Every courtship, at least every healthy one, is moving toward a deeper heart intimacy that is the ground for the consummation of the relationship spiritually, emotionally, and physically. The first question in the orthodox confessions of faith tests our awareness of this wonderful truth when it asks, "What is the chief end and purpose of man?" And the answer: "To know God and enjoy knowing him forever."
If we hear that answer as creatures of the Enlightenment, that is to say, the Age of Reason, the answer does not take our breath away.
But listen with me to excerpts from a conversation between two lovers:
Lover: "How beautiful you are, my darling! Oh, how beautiful! Your eyes are doves."
Beloved: "How handsome you are, my lover! Oh, how charming! And our bed is verdant."
Lover: "Show me your face, let me hear your voice; for your voice is sweet, and your face is lovely . . . Your mouth is like the best wine."
Beloved: "May the wine go straight to my lover, flowing gently over lips and teeth. I belong to my lover, and [your] desire is for me. Come, my lover, let us go to the countryside, let us spend the night in the villages . . ."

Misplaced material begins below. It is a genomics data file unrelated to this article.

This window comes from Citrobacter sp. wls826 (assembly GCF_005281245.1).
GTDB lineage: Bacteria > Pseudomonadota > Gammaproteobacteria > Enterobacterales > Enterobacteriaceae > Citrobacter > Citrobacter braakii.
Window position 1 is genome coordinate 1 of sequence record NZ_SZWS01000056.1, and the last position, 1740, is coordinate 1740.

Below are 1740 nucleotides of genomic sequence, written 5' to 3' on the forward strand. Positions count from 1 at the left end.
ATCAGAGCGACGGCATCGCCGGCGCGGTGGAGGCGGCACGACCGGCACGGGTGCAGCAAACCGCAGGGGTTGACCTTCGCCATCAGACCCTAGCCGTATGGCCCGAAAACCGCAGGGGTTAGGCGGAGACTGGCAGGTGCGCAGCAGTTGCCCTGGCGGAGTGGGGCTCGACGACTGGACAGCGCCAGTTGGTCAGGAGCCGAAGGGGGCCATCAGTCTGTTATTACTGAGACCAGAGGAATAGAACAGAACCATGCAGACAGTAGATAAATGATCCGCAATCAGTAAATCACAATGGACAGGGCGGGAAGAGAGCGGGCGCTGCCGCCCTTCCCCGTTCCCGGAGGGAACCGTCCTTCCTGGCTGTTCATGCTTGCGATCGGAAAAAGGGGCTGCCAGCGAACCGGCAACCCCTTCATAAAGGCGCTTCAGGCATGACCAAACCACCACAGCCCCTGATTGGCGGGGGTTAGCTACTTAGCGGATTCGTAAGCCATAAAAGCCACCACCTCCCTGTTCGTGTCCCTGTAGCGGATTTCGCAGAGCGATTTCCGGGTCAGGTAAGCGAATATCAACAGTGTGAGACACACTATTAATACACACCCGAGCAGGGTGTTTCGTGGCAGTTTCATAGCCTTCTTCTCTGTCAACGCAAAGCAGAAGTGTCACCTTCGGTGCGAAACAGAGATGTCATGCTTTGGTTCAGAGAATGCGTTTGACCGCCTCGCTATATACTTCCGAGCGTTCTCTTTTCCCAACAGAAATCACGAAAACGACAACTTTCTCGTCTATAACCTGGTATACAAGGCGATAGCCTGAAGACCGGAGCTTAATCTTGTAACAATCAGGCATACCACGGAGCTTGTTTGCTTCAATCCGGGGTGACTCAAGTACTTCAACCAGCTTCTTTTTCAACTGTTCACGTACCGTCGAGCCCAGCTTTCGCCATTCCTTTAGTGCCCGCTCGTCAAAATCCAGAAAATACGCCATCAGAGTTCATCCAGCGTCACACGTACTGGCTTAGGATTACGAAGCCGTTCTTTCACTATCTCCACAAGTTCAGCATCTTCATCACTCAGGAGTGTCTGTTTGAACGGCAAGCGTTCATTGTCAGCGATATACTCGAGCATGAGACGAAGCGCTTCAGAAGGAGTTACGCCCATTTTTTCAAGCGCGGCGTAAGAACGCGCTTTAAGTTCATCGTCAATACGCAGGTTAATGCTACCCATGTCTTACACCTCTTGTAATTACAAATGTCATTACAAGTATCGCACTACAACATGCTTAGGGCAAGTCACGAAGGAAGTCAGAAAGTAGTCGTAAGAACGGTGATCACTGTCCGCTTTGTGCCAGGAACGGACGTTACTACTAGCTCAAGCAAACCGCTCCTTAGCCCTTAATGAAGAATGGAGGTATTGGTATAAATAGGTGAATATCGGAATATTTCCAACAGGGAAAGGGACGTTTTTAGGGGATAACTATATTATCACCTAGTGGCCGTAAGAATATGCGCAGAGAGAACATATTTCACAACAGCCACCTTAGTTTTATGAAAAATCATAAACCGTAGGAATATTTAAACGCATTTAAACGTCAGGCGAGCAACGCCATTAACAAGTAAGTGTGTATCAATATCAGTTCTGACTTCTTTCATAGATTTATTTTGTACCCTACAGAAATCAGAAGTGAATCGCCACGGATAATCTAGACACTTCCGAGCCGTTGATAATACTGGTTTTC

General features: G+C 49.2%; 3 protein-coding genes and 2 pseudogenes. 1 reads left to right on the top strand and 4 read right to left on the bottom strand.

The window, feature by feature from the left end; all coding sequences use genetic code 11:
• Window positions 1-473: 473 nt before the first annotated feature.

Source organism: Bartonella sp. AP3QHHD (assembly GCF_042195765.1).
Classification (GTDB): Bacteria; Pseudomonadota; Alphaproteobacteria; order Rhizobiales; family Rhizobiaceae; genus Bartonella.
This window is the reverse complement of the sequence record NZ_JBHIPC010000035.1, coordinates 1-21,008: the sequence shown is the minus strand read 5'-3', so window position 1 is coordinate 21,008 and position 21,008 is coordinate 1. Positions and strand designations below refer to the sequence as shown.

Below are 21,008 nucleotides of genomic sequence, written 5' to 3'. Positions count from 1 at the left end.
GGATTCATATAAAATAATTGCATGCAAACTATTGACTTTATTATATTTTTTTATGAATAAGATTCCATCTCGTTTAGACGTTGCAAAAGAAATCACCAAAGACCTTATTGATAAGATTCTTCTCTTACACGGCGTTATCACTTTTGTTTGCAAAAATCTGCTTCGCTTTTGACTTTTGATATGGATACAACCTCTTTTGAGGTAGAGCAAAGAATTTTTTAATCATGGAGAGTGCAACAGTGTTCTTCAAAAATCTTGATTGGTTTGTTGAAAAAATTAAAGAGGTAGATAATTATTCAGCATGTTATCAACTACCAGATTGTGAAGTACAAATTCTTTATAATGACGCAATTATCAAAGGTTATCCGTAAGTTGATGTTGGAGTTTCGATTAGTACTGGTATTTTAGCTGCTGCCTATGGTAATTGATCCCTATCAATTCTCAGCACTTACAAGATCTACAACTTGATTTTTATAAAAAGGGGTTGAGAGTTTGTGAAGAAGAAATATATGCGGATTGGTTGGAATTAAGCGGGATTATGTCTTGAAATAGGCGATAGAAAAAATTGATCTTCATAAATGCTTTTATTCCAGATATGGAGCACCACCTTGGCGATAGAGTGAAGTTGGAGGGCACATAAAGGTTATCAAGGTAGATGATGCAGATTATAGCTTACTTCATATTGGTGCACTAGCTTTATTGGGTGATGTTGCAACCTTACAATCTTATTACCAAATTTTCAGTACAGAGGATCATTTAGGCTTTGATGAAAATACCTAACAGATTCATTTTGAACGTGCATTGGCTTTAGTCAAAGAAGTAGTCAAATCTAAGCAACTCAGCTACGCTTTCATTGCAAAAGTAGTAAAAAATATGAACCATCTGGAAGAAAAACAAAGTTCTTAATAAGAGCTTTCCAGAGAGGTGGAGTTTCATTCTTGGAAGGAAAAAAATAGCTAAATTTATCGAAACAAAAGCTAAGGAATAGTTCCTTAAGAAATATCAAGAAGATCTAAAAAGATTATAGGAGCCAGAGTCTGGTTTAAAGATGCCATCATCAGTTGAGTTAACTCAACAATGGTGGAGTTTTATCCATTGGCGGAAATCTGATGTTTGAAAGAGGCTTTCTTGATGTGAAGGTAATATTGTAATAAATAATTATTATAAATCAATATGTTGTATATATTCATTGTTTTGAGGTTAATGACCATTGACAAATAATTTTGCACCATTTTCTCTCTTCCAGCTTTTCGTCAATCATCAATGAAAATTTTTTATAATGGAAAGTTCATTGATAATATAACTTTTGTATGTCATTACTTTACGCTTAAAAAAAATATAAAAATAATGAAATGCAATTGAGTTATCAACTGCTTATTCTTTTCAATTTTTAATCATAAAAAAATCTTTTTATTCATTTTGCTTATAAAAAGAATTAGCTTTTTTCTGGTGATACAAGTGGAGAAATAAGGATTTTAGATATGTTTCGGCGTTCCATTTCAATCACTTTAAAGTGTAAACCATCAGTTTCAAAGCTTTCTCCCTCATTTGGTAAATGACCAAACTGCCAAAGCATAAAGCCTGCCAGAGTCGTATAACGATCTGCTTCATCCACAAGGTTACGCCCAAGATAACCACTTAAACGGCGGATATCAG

Is this not a conversation that truly does begin to take our breath away? Do we not find ourselves wanting to follow these lovers to the country just to be close to such passion? This is not a conversation from the latest dime-store romance but from the Song of Solomon. God does not give us this look through the bedroom window at the love affair between Solomon and the Queen of Sheba just to be voyeuristic. As we turn from the window and look into his eyes, we realize that this is the kind of passion he feels for us and desires from us in return—an intimacy much more sensuous, much more exotic than sex itself.